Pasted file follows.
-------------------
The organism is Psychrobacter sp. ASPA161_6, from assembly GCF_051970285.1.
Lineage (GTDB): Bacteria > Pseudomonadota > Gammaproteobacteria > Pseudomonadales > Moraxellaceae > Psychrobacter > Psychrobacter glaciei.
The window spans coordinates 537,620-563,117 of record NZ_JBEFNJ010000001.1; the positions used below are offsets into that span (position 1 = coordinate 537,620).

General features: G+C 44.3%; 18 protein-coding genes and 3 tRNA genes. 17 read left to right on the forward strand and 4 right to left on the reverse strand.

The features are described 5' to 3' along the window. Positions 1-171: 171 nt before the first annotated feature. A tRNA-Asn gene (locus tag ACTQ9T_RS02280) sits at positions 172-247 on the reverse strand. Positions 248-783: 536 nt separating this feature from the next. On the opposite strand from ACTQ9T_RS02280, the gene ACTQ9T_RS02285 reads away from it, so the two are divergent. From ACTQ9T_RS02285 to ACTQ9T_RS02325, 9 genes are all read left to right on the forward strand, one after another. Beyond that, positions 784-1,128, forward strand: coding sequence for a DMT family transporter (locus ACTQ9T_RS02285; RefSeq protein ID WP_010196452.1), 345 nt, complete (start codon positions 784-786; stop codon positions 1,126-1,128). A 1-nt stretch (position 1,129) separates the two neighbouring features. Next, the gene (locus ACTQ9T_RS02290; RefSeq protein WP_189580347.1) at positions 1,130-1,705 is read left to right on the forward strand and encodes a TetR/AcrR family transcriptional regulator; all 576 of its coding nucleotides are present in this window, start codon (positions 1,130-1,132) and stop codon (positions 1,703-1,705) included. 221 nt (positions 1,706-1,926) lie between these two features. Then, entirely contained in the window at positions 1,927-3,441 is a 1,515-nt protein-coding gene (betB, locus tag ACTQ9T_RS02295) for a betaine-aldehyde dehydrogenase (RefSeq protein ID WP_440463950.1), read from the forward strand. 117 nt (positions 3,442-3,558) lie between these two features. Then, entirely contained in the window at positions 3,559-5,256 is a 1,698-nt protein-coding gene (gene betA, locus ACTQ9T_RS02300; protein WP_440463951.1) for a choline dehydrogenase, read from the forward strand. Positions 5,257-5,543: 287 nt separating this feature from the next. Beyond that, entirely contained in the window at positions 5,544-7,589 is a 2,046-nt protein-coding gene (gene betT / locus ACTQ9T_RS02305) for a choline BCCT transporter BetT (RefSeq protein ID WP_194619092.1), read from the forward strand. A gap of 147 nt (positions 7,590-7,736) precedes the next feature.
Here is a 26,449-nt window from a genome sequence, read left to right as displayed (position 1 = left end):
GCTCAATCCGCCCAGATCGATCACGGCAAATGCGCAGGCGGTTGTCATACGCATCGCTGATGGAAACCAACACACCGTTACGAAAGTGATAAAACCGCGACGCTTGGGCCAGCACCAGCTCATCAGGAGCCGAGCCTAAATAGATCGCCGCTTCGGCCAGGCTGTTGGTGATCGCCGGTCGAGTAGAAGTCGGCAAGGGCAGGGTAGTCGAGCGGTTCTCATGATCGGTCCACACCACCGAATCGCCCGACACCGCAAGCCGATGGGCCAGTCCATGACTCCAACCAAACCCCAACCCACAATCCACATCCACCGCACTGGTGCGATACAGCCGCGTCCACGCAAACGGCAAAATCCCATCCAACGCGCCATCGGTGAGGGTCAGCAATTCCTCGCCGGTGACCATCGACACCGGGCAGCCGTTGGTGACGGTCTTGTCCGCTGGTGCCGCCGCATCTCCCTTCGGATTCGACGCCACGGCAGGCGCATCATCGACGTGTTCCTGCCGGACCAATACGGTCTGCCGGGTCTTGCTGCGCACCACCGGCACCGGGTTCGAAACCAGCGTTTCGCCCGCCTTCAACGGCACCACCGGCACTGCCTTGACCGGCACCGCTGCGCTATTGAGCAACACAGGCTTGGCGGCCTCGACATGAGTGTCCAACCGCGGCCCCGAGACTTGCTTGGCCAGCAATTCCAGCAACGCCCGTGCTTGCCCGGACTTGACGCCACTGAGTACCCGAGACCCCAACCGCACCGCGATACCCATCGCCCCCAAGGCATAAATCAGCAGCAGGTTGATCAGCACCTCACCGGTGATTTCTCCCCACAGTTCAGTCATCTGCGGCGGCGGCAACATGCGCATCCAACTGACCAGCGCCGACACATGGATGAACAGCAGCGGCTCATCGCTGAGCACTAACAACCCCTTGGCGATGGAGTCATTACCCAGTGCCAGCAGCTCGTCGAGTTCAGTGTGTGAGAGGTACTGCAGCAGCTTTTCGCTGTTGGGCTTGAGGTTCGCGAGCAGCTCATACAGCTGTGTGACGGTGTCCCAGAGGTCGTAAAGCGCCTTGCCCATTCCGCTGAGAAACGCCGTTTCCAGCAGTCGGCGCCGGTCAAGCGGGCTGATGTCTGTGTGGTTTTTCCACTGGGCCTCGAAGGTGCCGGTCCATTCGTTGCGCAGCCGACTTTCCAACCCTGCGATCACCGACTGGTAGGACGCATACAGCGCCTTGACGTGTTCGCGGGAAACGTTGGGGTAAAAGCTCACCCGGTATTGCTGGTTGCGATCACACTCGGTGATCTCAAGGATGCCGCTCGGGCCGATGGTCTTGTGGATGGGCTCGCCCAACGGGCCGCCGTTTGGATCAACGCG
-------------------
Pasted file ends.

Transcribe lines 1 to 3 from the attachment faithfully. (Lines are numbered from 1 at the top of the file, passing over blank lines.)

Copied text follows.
The organism is Psychrobacter sp. ASPA161_6, from assembly GCF_051970285.1.
Lineage (GTDB): Bacteria > Pseudomonadota > Gammaproteobacteria > Pseudomonadales > Moraxellaceae > Psychrobacter > Psychrobacter glaciei.
The window spans coordinates 537,620-563,117 of record NZ_JBEFNJ010000001.1; the positions used below are offsets into that span (position 1 = coordinate 537,620).